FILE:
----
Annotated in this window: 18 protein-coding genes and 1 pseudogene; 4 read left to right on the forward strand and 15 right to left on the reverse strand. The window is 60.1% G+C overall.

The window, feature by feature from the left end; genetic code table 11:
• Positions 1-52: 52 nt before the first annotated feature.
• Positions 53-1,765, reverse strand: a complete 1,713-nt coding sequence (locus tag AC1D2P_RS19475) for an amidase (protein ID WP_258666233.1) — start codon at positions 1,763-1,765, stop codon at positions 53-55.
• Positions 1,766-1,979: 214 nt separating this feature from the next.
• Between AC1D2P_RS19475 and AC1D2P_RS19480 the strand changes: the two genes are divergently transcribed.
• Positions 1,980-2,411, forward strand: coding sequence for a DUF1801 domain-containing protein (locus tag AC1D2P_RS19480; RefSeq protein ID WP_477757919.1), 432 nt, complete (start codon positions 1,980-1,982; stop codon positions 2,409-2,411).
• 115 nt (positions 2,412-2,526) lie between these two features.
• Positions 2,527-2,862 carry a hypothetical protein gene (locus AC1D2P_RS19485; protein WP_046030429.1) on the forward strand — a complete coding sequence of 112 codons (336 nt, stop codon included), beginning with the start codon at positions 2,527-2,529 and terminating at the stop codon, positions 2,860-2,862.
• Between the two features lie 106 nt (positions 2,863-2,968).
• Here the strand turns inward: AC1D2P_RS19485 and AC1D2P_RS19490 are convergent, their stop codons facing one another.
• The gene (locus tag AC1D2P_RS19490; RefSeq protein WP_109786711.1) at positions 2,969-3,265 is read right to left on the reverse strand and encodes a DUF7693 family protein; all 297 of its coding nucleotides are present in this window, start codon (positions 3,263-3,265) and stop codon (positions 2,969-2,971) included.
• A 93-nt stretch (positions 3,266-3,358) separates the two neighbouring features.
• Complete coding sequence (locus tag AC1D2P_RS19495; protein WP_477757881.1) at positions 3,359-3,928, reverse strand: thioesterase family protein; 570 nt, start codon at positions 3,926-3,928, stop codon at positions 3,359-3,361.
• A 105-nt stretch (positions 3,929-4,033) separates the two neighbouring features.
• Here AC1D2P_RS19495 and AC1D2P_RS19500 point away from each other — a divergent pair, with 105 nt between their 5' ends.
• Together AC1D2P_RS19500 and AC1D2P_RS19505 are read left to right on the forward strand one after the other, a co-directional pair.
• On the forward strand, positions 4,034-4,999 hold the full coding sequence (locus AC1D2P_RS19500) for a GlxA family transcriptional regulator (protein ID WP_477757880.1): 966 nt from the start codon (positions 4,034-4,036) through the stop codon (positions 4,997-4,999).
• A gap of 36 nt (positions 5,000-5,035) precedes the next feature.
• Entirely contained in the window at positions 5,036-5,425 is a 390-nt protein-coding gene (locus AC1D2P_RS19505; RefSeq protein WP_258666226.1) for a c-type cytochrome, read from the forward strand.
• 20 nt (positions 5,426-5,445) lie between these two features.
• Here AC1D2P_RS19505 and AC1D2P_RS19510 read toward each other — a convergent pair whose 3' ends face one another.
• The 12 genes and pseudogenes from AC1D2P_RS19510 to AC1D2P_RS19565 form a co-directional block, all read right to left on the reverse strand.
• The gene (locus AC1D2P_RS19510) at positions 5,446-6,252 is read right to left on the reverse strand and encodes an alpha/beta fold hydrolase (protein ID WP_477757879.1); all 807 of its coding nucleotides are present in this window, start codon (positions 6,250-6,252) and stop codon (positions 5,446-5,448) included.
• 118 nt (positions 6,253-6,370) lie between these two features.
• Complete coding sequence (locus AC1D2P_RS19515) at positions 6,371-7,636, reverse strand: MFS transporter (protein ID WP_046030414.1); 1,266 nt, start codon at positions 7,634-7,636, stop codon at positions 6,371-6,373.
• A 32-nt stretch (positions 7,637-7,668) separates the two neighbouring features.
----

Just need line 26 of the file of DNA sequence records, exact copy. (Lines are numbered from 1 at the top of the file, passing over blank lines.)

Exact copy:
• Complete coding sequence (locus AC1D2P_RS19515) at positions 6,371-7,636, reverse strand: MFS transporter (protein ID WP_046030414.1); 1,266 nt, start codon at positions 7,634-7,636, stop codon at positions 6,371-6,373.